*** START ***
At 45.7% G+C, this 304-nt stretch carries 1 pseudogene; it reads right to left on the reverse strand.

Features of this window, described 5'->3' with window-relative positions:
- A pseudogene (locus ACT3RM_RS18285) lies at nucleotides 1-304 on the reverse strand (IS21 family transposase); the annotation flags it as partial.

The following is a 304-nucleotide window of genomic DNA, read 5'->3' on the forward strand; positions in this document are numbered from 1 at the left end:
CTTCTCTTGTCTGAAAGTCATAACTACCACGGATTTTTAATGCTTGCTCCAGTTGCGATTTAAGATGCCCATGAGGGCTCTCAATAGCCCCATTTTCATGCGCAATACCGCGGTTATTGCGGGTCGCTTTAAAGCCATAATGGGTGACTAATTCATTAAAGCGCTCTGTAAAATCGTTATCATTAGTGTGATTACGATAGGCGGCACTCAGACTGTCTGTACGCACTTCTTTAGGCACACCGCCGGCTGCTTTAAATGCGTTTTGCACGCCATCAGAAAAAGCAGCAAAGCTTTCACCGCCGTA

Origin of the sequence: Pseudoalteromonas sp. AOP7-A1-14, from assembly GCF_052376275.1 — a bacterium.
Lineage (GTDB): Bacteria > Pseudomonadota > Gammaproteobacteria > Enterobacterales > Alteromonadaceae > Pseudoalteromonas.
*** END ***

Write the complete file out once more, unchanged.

At 45.7% G+C, this 304-nt stretch carries 1 pseudogene; it reads right to left on the reverse strand.

Features of this window, described 5'->3' with window-relative positions:
- A pseudogene (locus ACT3RM_RS18285) lies at nucleotides 1-304 on the reverse strand (IS21 family transposase); the annotation flags it as partial.

The following is a 304-nucleotide window of genomic DNA, read 5'->3' on the forward strand; positions in this document are numbered from 1 at the left end:
CTTCTCTTGTCTGAAAGTCATAACTACCACGGATTTTTAATGCTTGCTCCAGTTGCGATTTAAGATGCCCATGAGGGCTCTCAATAGCCCCATTTTCATGCGCAATACCGCGGTTATTGCGGGTCGCTTTAAAGCCATAATGGGTGACTAATTCATTAAAGCGCTCTGTAAAATCGTTATCATTAGTGTGATTACGATAGGCGGCACTCAGACTGTCTGTACGCACTTCTTTAGGCACACCGCCGGCTGCTTTAAATGCGTTTTGCACGCCATCAGAAAAAGCAGCAAAGCTTTCACCGCCGTA

Origin of the sequence: Pseudoalteromonas sp. AOP7-A1-14, from assembly GCF_052376275.1 — a bacterium.
Lineage (GTDB): Bacteria > Pseudomonadota > Gammaproteobacteria > Enterobacterales > Alteromonadaceae > Pseudoalteromonas.